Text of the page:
Cyberbullying first made international headlines in 2010 when a fifteen-year-old girl, Phoebe Prince, in South Hadley, Massachusetts, died by suicide after being relentlessly bullied by girls at her school. In the aftermath of her death, the bullies were prosecuted and the state passed anti-bullying legislation. This marked a significant change in how bullying, including cyberbullying, is viewed in the United States. Now there are numerous resources for schools, families, and communities to provide education and prevention on this issue. Social media platforms and their parent companies are also taking steps (often under pressure from communities) to improve cyberbullying detection and reporting capabilities.

According to a report released in 2013 by the National Center for Educational Statistics, close to 1 in every 3 (27.8 percent) students report being bullied by their school peers. Seventeen percent of students reported being the victims of cyberbullying. Overall, LGBTQ youth are targeted at a higher rate than other youth, and members of minority populations overall are more likely to be cyberbullying victims (Hinjuda & Patchin, 2020). Finally, adults (particularly college students) are also frequent cyberbullying victims and perpetrators.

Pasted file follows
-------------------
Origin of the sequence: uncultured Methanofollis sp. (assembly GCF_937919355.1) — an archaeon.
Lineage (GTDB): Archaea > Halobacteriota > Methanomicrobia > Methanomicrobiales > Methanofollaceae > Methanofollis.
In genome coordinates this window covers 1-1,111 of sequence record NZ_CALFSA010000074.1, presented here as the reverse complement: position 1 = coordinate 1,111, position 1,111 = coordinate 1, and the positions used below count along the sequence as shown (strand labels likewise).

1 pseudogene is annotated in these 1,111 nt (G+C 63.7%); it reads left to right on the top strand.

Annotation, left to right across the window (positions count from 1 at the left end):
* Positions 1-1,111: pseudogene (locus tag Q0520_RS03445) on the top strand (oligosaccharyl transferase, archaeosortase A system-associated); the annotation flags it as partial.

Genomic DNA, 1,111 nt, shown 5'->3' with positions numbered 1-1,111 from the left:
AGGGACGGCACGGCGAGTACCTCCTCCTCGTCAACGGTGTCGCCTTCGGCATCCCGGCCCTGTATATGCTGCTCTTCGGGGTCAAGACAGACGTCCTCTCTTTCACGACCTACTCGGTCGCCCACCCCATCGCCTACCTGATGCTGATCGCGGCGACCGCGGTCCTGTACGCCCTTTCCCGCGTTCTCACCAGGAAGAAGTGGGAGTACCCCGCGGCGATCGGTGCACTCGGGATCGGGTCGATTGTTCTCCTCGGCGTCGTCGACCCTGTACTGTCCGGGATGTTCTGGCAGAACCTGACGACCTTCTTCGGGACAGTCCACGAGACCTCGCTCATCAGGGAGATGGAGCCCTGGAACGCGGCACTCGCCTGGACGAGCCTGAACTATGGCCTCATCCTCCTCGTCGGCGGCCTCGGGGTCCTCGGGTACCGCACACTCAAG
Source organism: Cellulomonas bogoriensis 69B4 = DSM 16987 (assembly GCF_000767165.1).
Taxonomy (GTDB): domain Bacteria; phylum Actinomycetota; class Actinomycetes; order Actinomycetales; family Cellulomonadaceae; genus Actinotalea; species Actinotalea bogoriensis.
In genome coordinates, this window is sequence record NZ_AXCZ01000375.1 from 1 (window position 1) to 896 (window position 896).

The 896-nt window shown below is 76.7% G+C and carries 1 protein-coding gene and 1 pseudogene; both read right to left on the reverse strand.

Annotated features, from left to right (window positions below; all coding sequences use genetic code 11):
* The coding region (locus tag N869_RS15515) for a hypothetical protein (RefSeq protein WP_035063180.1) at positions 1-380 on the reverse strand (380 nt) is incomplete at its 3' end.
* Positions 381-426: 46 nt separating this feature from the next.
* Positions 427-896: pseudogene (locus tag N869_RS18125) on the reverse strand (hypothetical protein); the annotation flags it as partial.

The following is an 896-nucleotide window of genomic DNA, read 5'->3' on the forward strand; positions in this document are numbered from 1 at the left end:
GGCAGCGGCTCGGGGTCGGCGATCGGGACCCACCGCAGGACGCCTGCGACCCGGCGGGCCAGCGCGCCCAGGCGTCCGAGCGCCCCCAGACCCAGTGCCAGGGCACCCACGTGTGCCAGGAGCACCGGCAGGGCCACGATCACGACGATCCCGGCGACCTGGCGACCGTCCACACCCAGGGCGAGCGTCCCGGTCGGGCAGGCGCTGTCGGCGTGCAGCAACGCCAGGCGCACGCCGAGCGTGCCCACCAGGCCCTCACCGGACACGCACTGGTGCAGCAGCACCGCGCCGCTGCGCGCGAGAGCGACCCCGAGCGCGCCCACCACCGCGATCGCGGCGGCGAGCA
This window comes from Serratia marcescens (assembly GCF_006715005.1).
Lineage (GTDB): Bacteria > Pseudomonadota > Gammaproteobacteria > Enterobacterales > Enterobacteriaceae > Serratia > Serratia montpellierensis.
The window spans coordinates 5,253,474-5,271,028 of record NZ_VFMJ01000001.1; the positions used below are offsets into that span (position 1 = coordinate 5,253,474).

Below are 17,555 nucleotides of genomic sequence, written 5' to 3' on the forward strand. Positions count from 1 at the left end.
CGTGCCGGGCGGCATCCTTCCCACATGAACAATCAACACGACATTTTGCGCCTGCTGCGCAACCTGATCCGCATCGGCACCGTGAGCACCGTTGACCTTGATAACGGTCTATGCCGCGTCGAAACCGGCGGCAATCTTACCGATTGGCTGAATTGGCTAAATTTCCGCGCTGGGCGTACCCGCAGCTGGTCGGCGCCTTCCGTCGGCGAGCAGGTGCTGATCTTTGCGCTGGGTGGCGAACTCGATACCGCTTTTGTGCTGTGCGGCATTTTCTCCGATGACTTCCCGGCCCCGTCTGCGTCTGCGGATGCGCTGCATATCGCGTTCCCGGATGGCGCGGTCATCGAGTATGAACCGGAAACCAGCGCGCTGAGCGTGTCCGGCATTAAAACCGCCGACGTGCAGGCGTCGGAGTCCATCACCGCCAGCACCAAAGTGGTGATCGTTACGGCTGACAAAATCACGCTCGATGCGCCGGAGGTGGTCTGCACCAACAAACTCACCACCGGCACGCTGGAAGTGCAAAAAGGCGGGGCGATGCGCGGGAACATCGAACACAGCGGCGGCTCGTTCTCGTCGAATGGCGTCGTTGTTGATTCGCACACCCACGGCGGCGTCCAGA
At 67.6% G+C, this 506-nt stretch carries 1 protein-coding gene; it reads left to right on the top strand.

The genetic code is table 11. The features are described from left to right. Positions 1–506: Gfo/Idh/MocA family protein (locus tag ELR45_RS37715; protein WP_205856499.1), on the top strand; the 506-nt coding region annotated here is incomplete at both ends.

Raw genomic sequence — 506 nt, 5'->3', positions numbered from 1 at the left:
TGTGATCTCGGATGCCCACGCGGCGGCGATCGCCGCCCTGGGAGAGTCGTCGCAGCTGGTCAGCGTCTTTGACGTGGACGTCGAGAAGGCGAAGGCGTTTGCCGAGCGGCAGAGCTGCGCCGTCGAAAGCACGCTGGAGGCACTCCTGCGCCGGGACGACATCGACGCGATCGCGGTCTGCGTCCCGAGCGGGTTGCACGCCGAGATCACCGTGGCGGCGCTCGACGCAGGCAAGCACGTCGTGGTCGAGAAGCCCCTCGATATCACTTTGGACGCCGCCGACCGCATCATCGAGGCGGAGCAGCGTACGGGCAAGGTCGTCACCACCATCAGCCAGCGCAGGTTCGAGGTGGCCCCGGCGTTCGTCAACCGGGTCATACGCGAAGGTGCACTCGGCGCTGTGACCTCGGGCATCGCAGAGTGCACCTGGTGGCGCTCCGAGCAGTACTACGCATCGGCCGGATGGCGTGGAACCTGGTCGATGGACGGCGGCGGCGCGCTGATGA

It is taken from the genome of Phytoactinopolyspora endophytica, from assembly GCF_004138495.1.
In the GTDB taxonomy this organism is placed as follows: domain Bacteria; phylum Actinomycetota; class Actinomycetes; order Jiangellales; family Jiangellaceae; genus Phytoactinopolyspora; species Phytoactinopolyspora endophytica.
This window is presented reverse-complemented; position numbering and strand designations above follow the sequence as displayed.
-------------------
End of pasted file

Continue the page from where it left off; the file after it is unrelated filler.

Reference Groups

Figure 6.3 Athletes are often viewed as a reference group for young people. (Credit: nonorganical/ flickr)

reference group is a group that people compare themselves to—it provides a standard of measurement. In U.S. society, peer groups are common reference groups. Kids and adults pay attention to what their peers wear, what music they like, what they do with their free time—and they compare themselves to what they see. Most people have more than one reference group, so a middle school boy might look not just at his classmates but also at his older brother’s friends and see a different set of norms. And he might observe the behaviors of his favorite athletes for yet another point of reference.